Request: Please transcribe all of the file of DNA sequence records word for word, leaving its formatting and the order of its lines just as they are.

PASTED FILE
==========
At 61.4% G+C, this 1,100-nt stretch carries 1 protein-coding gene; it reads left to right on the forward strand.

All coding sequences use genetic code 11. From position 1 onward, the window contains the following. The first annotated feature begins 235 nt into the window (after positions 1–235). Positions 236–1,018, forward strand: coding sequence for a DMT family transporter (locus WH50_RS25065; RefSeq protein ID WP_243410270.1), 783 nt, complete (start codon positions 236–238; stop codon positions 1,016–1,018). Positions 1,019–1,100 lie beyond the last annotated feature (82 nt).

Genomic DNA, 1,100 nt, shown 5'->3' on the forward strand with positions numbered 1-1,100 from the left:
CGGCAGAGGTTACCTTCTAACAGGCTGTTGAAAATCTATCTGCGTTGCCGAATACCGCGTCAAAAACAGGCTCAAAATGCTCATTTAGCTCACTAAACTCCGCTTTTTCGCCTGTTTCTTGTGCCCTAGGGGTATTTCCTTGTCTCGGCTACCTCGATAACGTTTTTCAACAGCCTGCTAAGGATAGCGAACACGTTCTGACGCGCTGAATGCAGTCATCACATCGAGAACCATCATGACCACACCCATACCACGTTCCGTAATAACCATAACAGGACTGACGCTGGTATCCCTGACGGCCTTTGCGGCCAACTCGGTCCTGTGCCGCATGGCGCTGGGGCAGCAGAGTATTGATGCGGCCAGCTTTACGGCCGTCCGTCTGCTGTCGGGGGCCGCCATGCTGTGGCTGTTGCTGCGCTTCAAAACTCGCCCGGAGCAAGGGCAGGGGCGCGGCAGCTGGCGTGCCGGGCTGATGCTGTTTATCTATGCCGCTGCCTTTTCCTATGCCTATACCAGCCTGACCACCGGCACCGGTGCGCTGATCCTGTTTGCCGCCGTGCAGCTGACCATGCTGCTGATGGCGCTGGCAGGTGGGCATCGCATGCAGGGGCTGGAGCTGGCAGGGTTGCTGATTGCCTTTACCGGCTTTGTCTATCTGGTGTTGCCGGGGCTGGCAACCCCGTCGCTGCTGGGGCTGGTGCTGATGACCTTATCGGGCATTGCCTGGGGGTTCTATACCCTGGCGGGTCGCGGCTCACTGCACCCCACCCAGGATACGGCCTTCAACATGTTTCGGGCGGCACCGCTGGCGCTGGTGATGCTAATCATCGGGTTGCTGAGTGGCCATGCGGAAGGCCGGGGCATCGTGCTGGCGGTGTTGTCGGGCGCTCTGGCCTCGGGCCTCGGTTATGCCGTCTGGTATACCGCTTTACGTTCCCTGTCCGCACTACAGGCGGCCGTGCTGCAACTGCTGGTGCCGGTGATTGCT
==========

At 61.4% G+C, this 1,100-nt stretch carries 1 protein-coding gene; it reads left to right on the forward strand.

All coding sequences use genetic code 11. From position 1 onward, the window contains the following. The first annotated feature begins 235 nt into the window (after positions 1–235). Positions 236–1,018, forward strand: coding sequence for a DMT family transporter (locus WH50_RS25065; RefSeq protein ID WP_243410270.1), 783 nt, complete (start codon positions 236–238; stop codon positions 1,016–1,018). Positions 1,019–1,100 lie beyond the last annotated feature (82 nt).

Genomic DNA, 1,100 nt, shown 5'->3' on the forward strand with positions numbered 1-1,100 from the left:
CGGCAGAGGTTACCTTCTAACAGGCTGTTGAAAATCTATCTGCGTTGCCGAATACCGCGTCAAAAACAGGCTCAAAATGCTCATTTAGCTCACTAAACTCCGCTTTTTCGCCTGTTTCTTGTGCCCTAGGGGTATTTCCTTGTCTCGGCTACCTCGATAACGTTTTTCAACAGCCTGCTAAGGATAGCGAACACGTTCTGACGCGCTGAATGCAGTCATCACATCGAGAACCATCATGACCACACCCATACCACGTTCCGTAATAACCATAACAGGACTGACGCTGGTATCCCTGACGGCCTTTGCGGCCAACTCGGTCCTGTGCCGCATGGCGCTGGGGCAGCAGAGTATTGATGCGGCCAGCTTTACGGCCGTCCGTCTGCTGTCGGGGGCCGCCATGCTGTGGCTGTTGCTGCGCTTCAAAACTCGCCCGGAGCAAGGGCAGGGGCGCGGCAGCTGGCGTGCCGGGCTGATGCTGTTTATCTATGCCGCTGCCTTTTCCTATGCCTATACCAGCCTGACCACCGGCACCGGTGCGCTGATCCTGTTTGCCGCCGTGCAGCTGACCATGCTGCTGATGGCGCTGGCAGGTGGGCATCGCATGCAGGGGCTGGAGCTGGCAGGGTTGCTGATTGCCTTTACCGGCTTTGTCTATCTGGTGTTGCCGGGGCTGGCAACCCCGTCGCTGCTGGGGCTGGTGCTGATGACCTTATCGGGCATTGCCTGGGGGTTCTATACCCTGGCGGGTCGCGGCTCACTGCACCCCACCCAGGATACGGCCTTCAACATGTTTCGGGCGGCACCGCTGGCGCTGGTGATGCTAATCATCGGGTTGCTGAGTGGCCATGCGGAAGGCCGGGGCATCGTGCTGGCGGTGTTGTCGGGCGCTCTGGCCTCGGGCCTCGGTTATGCCGTCTGGTATACCGCTTTACGTTCCCTGTCCGCACTACAGGCGGCCGTGCTGCAACTGCTGGTGCCGGTGATTGCT